wireless

Reclaiming the Buffalo router with free and open source LibreWRT distro

open wires

I would like to take a few moments to introduce Buffalo, the access point and router which provides network connectivity to portable computers in the Free Software Foundation's office. More specifically, we are using Buffalo WZR-HP-G300NH, which features the free-software-supported Atheros AR9132 chipset with 32MB of flash memory and 64MB of RAM.

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Poll: Who should pay for free wifi?

Poll: Who should pay for free wifi?

In a previous poll, we asked if you thought every major city or airport should have free wifi.

The results are mixed, but in favor of some » Read more

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Poll: Should every city and airport have free wifi?

Open wifi

Whether you travel often or just occasionally, paying for wireless is something many of us face. Whether it's at airports or hotels, many people opt to use a free network first.

Some cities and airports are starting to provide free wireless to the public. Is this a new trend? Are the days of paying for wireless access coming to an end?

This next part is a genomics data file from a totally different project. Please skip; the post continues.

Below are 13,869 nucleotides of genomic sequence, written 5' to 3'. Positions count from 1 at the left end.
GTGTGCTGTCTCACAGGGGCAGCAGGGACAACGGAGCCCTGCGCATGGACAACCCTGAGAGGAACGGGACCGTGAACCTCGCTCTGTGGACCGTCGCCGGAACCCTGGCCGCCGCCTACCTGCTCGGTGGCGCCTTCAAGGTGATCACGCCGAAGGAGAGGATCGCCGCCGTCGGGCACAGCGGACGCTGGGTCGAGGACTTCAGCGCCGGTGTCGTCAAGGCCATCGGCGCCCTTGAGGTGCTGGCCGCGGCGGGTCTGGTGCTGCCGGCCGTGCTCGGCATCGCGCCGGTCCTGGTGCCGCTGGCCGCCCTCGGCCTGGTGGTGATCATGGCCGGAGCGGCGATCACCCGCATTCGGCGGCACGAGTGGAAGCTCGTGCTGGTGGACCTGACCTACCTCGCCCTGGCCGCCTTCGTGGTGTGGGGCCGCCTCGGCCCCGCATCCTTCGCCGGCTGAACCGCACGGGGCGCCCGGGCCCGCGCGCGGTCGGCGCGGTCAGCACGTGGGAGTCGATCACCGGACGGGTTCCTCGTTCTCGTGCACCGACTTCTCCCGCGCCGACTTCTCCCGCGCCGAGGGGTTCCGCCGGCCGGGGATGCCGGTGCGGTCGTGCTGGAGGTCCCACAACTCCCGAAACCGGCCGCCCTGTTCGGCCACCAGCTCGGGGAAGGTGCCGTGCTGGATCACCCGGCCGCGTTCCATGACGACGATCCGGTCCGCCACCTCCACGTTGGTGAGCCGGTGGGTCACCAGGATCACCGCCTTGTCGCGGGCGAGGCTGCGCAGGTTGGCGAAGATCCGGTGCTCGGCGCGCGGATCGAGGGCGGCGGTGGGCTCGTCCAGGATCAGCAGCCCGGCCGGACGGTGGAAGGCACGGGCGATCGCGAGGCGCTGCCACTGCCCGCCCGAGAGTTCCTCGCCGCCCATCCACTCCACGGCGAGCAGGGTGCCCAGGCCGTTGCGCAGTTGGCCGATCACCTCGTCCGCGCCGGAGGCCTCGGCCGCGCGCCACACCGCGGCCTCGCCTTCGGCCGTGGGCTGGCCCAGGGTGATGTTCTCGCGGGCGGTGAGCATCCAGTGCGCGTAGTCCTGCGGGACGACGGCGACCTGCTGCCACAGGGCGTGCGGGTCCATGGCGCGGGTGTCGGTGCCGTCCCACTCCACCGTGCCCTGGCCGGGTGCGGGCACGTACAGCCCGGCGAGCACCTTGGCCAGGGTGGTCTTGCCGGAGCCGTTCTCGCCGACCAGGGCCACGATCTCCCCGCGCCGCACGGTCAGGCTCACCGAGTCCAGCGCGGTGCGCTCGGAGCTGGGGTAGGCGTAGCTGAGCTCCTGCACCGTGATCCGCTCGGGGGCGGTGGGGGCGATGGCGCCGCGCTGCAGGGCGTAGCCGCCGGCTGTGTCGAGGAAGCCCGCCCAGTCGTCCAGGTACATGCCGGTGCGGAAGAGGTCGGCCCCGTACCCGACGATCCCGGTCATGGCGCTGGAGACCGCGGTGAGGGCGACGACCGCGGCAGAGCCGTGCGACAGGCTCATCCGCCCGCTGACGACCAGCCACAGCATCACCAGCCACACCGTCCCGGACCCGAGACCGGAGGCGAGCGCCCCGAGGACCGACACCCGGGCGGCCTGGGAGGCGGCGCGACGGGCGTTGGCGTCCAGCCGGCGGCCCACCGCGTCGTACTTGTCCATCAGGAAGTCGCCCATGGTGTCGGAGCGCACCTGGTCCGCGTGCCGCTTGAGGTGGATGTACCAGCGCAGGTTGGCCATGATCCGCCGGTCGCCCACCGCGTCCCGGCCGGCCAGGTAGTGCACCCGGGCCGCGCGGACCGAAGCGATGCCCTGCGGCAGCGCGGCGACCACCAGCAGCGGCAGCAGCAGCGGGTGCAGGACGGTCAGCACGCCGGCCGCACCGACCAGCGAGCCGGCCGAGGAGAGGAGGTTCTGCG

Let us know what you think.

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Why we need an open wireless movement

Yesterday Peter Eckersly posted at eff.org about the EFF's coming Open Wireless Movement. Here's what he had to say:

If you sometimes find yourself needing an open wireless network in order to check your email from a car, a street corner, or a park, you may have noticed that they're getting harder to find. » Read more

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911: Can you hear me now?

For decades, first responders have dealt with a lack of interoperable communications products. The 9/11 Commission Report1 and the Katrina Report2 both concluded that the absence of interoperable communications among public safety organizations at the local, state, and federal levels was a serious problem and hindrance to emergency response during two of the nation’s worst disasters. » Read more

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